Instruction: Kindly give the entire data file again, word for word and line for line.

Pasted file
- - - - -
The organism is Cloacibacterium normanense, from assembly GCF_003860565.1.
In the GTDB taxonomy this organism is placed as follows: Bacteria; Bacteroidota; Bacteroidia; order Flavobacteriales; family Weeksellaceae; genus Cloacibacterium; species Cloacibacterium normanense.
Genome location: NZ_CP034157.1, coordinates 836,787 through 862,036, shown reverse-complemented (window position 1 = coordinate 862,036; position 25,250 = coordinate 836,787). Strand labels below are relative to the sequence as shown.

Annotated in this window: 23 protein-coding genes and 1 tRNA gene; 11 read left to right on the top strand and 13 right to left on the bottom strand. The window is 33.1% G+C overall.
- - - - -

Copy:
The organism is Cloacibacterium normanense, from assembly GCF_003860565.1.
In the GTDB taxonomy this organism is placed as follows: Bacteria; Bacteroidota; Bacteroidia; order Flavobacteriales; family Weeksellaceae; genus Cloacibacterium; species Cloacibacterium normanense.
Genome location: NZ_CP034157.1, coordinates 836,787 through 862,036, shown reverse-complemented (window position 1 = coordinate 862,036; position 25,250 = coordinate 836,787). Strand labels below are relative to the sequence as shown.

Annotated in this window: 23 protein-coding genes and 1 tRNA gene; 11 read left to right on the top strand and 13 right to left on the bottom strand. The window is 33.1% G+C overall.